Things started to feel a little more serious around Mile 8. I tried to remind myself how to properly run hills. Small steps. Lift your knees. Stand tall. Maintain effort. But the wind in my face sent my mental form cues out the window and I focused on barreling forward. Somewhere around mile 9, I noticed two women drafting off my shoulder. I've never, ever experienced this before and had no idea how to deal with it, so I ignored them.

Miles 10-Finish
As we turned a curve along the shore at the end of Mile 10, the headwind turned into a sidewind, and I fought to maintain my footing. One last slow Mile 11 up a small, but challenging hill, and suddenly I found myself on the flat, straight last mile stretch. I let my legs open up and I picked up the pace as the elementary school came into view.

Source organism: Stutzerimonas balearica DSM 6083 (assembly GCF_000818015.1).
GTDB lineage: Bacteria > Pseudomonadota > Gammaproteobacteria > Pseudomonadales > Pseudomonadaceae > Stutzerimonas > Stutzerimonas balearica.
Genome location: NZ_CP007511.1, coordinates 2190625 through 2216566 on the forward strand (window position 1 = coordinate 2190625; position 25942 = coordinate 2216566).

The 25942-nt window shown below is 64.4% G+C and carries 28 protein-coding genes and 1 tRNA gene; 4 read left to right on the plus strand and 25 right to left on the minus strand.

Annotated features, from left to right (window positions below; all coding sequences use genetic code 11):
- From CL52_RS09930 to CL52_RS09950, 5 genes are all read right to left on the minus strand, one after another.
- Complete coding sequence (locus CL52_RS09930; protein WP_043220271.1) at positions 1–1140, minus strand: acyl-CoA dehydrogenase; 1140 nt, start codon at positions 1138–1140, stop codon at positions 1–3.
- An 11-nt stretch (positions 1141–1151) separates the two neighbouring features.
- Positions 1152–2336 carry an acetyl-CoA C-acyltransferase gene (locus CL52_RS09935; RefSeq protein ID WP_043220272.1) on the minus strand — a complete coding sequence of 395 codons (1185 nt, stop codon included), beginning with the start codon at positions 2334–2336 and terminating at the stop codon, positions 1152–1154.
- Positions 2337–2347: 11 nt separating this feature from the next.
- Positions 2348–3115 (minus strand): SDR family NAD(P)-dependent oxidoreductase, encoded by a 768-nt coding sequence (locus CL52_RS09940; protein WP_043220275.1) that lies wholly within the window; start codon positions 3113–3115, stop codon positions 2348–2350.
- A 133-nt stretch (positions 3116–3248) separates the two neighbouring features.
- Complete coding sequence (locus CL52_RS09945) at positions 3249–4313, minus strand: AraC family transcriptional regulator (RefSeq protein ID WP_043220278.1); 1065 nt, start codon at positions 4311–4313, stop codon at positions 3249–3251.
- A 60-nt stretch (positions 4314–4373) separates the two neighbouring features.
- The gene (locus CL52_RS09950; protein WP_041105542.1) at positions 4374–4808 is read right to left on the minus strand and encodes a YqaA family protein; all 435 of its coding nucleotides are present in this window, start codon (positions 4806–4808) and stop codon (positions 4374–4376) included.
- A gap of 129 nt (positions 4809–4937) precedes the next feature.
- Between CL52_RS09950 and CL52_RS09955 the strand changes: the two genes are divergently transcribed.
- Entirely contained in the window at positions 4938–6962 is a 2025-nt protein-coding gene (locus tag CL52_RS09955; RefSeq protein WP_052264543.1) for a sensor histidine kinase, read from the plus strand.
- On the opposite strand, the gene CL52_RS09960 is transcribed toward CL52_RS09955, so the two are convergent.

It was kind of a dickish thing to do in a half marathon, but I sprinted past someone to the Finish Line. The clock was obscured from my view by a tree. At that point, "one second" was on repeat in my mind, and my body reacted almost automatically. Sorry for being a jerk, guy.

Ciara powered to the finish line moments later.

Becca Brings It Home
After inhaling a bottle of water and a banana, Ciara and I threw on layers and piled back into the car with Steph and Rich to hunt down Becca on the marathon trail. We caught a glimpse of her at Mile 19, accompanied by her mother, who was running beside her in jeans!